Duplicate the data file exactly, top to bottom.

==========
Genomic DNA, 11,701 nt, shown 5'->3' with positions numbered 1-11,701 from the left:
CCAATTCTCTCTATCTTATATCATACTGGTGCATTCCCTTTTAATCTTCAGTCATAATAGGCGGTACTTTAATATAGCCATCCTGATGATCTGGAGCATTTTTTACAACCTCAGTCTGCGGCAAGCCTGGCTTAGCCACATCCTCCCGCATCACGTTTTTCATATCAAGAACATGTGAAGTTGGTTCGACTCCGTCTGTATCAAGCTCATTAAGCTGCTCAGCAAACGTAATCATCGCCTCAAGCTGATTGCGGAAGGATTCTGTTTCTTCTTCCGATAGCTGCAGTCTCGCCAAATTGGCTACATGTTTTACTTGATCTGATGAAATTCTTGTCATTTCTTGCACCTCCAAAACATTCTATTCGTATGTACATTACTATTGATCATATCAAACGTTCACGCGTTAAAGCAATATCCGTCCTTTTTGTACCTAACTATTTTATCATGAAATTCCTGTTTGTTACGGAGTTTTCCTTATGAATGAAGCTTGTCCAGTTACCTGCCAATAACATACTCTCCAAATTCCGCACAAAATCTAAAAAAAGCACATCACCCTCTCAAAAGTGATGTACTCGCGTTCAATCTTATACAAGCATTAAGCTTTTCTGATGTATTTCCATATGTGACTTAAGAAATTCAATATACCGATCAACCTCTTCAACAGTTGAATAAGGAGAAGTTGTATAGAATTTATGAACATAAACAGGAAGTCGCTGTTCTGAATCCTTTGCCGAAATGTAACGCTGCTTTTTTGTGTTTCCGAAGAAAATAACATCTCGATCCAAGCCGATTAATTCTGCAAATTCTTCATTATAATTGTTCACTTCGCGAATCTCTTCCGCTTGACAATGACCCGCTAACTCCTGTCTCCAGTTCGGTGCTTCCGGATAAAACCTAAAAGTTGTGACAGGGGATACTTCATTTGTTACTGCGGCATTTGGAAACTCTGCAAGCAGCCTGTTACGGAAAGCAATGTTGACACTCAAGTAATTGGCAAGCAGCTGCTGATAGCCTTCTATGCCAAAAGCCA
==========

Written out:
Genomic DNA, 11,701 nt, shown 5'->3' with positions numbered 1-11,701 from the left:
CCAATTCTCTCTATCTTATATCATACTGGTGCATTCCCTTTTAATCTTCAGTCATAATAGGCGGTACTTTAATATAGCCATCCTGATGATCTGGAGCATTTTTTACAACCTCAGTCTGCGGCAAGCCTGGCTTAGCCACATCCTCCCGCATCACGTTTTTCATATCAAGAACATGTGAAGTTGGTTCGACTCCGTCTGTATCAAGCTCATTAAGCTGCTCAGCAAACGTAATCATCGCCTCAAGCTGATTGCGGAAGGATTCTGTTTCTTCTTCCGATAGCTGCAGTCTCGCCAAATTGGCTACATGTTTTACTTGATCTGATGAAATTCTTGTCATTTCTTGCACCTCCAAAACATTCTATTCGTATGTACATTACTATTGATCATATCAAACGTTCACGCGTTAAAGCAATATCCGTCCTTTTTGTACCTAACTATTTTATCATGAAATTCCTGTTTGTTACGGAGTTTTCCTTATGAATGAAGCTTGTCCAGTTACCTGCCAATAACATACTCTCCAAATTCCGCACAAAATCTAAAAAAAGCACATCACCCTCTCAAAAGTGATGTACTCGCGTTCAATCTTATACAAGCATTAAGCTTTTCTGATGTATTTCCATATGTGACTTAAGAAATTCAATATACCGATCAACCTCTTCAACAGTTGAATAAGGAGAAGTTGTATAGAATTTATGAACATAAACAGGAAGTCGCTGTTCTGAATCCTTTGCCGAAATGTAACGCTGCTTTTTTGTGTTTCCGAAGAAAATAACATCTCGATCCAAGCCGATTAATTCTGCAAATTCTTCATTATAATTGTTCACTTCGCGAATCTCTTCCGCTTGACAATGACCCGCTAACTCCTGTCTCCAGTTCGGTGCTTCCGGATAAAACCTAAAAGTTGTGACAGGGGATACTTCATTTGTTACTGCGGCATTTGGAAACTCTGCAAGCAGCCTGTTACGGAAAGCAATGTTGACACTCAAGTAATTGGCAAGCAGCTGCTGATAGCCTTCTATGCCAAAAGCCA